Leah’s Week at Matrix

Marking the entrance to Gray’s Inn, home of Matrix Chambers, was the Lady Hale Gate (named after the former President of the Supreme Court). There was no doubt about it: Matrix Chambers was located in the heart of London’s legal world.

Stepping through the sliding glass doors of Matrix Chambers, I instantly noticed the modern architecture of the building, which skewered any past perceptions I once held about barrister chambers being old-fashioned. Looking back, I realise it also gave me my first glimpse of Matrix’s modern and progressive values.

After meeting receptionists Christiane and Melanie, who warmly welcomed us, Lindsay kindly gave us a brief tour of the building, and we met the Fees and Finance Team.

Subsequently, Eric and James taught us about different types of legal funding and fee payments, from legal aid to CFA (conditional fee agreements). As surprising as we found the vast amount of investment in private funding to be, it was heartening to hear about the many barristers at Matrix taking on pro bono cases and cases funded by legal aid.

Shortly after this, we completed a task on legal funding before Idris, the IT & Facilities Coordinator, kindly gave us a complete tour of the offices of Matrix Chambers. Following lunch, we met Catherine, a trainee barrister (or a pupil barrister, as some chambers call it). Her experience and advice were invaluable, and her perspective on the necessity of an international justice system was truly enlightening. Consequently, we met James and learnt more about his job as an assistant practice manager at Matrix.

On the second day, we had the immense privilege to attend the Supreme Court, where Matrix barrister Gavin Millar KC was participating in the landmark and highly publicised Abbasi case. To be able to watch such skilled barristers and the finest judges in our country was a rare honour. I was particularly intrigued by the interactions between the barristers and the Supreme Court Judges, which provided unparalleled insights into the deeper implications and legal rigour of the case.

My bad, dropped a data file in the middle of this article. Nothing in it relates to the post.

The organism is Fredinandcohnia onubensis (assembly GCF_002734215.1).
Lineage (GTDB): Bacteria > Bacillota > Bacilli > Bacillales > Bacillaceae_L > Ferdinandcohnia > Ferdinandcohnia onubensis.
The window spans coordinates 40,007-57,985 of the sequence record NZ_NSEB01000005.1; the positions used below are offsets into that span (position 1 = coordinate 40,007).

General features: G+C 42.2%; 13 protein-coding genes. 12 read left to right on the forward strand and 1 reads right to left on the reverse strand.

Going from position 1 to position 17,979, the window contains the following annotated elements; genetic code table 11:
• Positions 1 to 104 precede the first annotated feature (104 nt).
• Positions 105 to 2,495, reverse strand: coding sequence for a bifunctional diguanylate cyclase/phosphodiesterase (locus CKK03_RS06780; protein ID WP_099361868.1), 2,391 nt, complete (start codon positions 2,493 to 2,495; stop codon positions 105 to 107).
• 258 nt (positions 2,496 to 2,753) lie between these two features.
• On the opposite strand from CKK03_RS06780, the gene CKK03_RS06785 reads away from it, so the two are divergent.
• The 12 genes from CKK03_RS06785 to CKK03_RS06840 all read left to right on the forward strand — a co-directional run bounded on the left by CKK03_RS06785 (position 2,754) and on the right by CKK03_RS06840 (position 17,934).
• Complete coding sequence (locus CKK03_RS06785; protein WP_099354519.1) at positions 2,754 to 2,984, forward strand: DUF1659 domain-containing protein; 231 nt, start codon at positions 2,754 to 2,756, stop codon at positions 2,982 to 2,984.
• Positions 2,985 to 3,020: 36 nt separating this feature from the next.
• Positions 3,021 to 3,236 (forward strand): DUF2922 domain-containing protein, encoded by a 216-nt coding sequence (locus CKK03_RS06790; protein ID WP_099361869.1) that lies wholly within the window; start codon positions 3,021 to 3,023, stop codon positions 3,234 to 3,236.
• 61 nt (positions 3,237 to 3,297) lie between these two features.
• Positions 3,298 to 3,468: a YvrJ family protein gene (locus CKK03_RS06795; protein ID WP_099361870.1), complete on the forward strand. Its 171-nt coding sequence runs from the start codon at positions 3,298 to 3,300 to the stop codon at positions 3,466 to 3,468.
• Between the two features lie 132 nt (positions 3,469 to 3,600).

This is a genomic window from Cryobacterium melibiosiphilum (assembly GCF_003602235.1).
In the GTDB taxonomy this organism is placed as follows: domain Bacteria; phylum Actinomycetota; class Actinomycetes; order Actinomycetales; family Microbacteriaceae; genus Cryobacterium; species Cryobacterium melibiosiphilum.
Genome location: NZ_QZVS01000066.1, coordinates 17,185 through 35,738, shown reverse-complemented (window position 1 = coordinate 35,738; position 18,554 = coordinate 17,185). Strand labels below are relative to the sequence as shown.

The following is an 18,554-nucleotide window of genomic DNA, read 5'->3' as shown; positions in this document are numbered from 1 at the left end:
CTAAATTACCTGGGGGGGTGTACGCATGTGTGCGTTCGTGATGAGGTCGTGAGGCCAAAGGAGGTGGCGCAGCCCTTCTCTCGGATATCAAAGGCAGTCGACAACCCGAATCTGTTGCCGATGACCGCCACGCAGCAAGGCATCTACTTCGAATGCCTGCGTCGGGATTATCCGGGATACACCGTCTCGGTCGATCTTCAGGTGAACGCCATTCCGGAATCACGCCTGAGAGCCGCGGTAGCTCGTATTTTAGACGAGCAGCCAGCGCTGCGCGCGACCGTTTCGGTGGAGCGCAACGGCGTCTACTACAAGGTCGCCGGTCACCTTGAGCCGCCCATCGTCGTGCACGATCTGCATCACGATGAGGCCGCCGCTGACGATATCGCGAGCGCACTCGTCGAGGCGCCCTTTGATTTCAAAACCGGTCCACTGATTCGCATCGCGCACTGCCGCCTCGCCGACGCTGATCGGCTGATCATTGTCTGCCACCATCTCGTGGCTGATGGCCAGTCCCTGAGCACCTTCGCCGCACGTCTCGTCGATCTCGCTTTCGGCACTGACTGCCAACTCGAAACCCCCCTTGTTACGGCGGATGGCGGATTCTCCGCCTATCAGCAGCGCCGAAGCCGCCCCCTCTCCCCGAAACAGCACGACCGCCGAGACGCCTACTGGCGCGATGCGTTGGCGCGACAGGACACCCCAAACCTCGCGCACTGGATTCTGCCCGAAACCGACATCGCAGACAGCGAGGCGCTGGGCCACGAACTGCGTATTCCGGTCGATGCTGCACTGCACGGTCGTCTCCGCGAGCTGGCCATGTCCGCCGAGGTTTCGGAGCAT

In a case such as Abbasi, where the law is tasked with balancing freedom of speech with the potential harm to the NHS staff, it seemed inevitable difficult decisions would have to be made. Nevertheless, even when tasked with these challenging decisions, it was clear that the law is benevolent at heart.

On the third day, we were lucky enough to view another case in the new wing of the Royal Courts of Justice, where we heard Matrix barrister James Laddie KC speak. I was particularly intrigued by this case, as it was the first time I had listened to a case concerning employment law. Listening to the speeches of the barristers’, I was struck by their clarity of expression and in-depth knowledge of the law. It is an arduous process to become a barrister, and undoubtedly, the rewards of the journey are clearest in court.

On the last day, we headed back to the Royal Courts of Justice to see Matrix barristers Clare Montgomery KC and Roz Comyn in court. This was an exceedingly publicised case concerning undue influence on jurors and the right to free expression. Even so, it was surprising to see protestors outside the Royal Court of Justice. Regardless, we witnessed Clare speak, and with such in-depth knowledge of the law, it was truly enlightening to hear.

When I first stepped through the doors of Matrix Chambers, I perceived work experience as useful and interesting but certainly not engaging. However, after completing work experience at Matrix Chambers, I can confidently say my perception has changed: My time at Matrix was engaging, thought-provoking, and, without a doubt, one of the best work experiences I have ever had the privilege to participate in.

I am deeply grateful to the staff who made this possible, and thanks to them, I had the opportunity to explore the compelling world of barrister’s chambers, reaffirming my decision to pursue a career in law.